SportTechie has noted, however, that there is not a specific timeline for this NCAA implementation. Wilson’s technology partner SportIQ is now working with the NCAA to determine how to best execute player tracking and ball data in live games.

TechTimes noted the ball comes equipped with a $200 price tag on average, nearly twice the cost of a typical NCAA ball. However, the article noted, “Parents will probably also love the fact that they can track their youngster's performance with smartphone app in hand, while muting the virtual coach on the app, offering live direction and verbal support themselves.”

But it’s far from the only sport incorporating this technology. Tennis – yes, that bastion of conservatism and tradition with its white clothing and its rules against screaming and yelling – is taking on interactive technology as a means of giving player feedback.

In late December 2013, Babolat announced the commercial launch of Babolat Play, unveiling the world's first connected racquet: the Babolat Play Pure Drive, with global distribution following in 2014. The racquet recorded in-game data including shot power and ball impact location (sweet spot) along with number of strokes (forehand, backhand, serve, smash), spin level, total and effective play time, endurance, technique, consistency, energy and rallies. At the completion of play, information could be transmitted through a Bluetooth connection with a smartphone or from a USB to a computer, where it was viewable on any type of device (including tablets).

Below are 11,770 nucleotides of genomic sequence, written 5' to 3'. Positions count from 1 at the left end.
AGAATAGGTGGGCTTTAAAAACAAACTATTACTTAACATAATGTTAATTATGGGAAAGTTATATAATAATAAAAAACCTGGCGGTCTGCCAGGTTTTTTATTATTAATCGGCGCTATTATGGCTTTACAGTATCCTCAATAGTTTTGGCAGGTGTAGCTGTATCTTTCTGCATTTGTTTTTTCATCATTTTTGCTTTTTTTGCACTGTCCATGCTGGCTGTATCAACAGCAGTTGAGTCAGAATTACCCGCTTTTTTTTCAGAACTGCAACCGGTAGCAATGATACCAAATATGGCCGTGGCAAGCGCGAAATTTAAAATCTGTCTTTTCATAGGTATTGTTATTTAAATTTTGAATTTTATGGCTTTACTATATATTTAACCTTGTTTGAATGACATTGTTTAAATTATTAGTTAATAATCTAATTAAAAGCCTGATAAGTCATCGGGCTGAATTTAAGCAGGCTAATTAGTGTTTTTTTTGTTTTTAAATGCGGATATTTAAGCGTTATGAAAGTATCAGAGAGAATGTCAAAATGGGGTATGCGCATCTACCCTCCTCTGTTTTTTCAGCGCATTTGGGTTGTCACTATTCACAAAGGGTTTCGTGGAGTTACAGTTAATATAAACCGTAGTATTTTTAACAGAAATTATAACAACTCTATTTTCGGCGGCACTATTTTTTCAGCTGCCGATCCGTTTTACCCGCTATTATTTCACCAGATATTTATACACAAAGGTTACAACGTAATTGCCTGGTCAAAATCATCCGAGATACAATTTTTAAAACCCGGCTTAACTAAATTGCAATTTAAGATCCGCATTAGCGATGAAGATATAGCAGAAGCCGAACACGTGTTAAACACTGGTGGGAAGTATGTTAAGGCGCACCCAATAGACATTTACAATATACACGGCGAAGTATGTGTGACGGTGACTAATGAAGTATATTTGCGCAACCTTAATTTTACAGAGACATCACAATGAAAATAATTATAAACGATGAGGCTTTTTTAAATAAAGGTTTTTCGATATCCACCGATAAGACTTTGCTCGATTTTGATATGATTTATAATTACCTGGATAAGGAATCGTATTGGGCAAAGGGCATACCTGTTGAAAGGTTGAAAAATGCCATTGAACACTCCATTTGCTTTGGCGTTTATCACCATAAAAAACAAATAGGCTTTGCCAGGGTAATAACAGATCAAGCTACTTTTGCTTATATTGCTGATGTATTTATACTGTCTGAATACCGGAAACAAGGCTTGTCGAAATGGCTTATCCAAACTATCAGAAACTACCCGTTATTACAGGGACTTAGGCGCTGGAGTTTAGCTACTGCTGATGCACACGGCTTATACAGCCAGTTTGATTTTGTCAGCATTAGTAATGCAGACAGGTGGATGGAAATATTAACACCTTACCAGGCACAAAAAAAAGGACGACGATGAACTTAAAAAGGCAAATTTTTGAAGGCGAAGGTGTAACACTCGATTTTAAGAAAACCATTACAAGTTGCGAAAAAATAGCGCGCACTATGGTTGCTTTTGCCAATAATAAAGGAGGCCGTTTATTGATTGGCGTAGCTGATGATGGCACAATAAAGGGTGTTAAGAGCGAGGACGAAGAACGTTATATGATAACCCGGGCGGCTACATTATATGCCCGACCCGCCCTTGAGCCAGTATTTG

Not to be outdone, Zepp Labs offered up a tennis sensor that could be moved from racquet to racquet, as well as on golf clubs and bats for baseball and softball. Sony has its own tennis sensor as well.

The technology to follow games and analyze shots is coming to facilities as well. The PlaySight Smart Tennis Court, for example, uses four automated cameras to capture every aspect of a game and provide real-time statistics, line calling, instant replays, complete debriefing and bio-mechanical analysis. Players and coaches can analyze every aspect of their game and track their progress without the need for wires, sensors or devices.

It’s not too difficult to imagine a world where referees, line judges and other officials, once so necessary to sports events, will become obsolete.

In an interview with ComputerWorld, Jason Fass, the CEO of Zepp Labs discussed a future for sports where sensors are everywhere: in balls, bats, footballs and in a player's clothing.

"We believe that every ball, bat, racquet, club, glove and helmet will be digitally connected," said Fass. "We are building a company platform to enable those experiences and capture all that data."

Zepp is ready to harness the growing market. In 2014, the Los Gatos, Calif.-based company, founded in 2012, announced that it had received $15 million in additional funding. That brings to $20 million the amount of money it received in 2013.

The technology research firm, Gartner, estimates that the market for wearable electronic devices, along with apps and services for fitness and personal health, was expected to rise to $5 billion by 2016.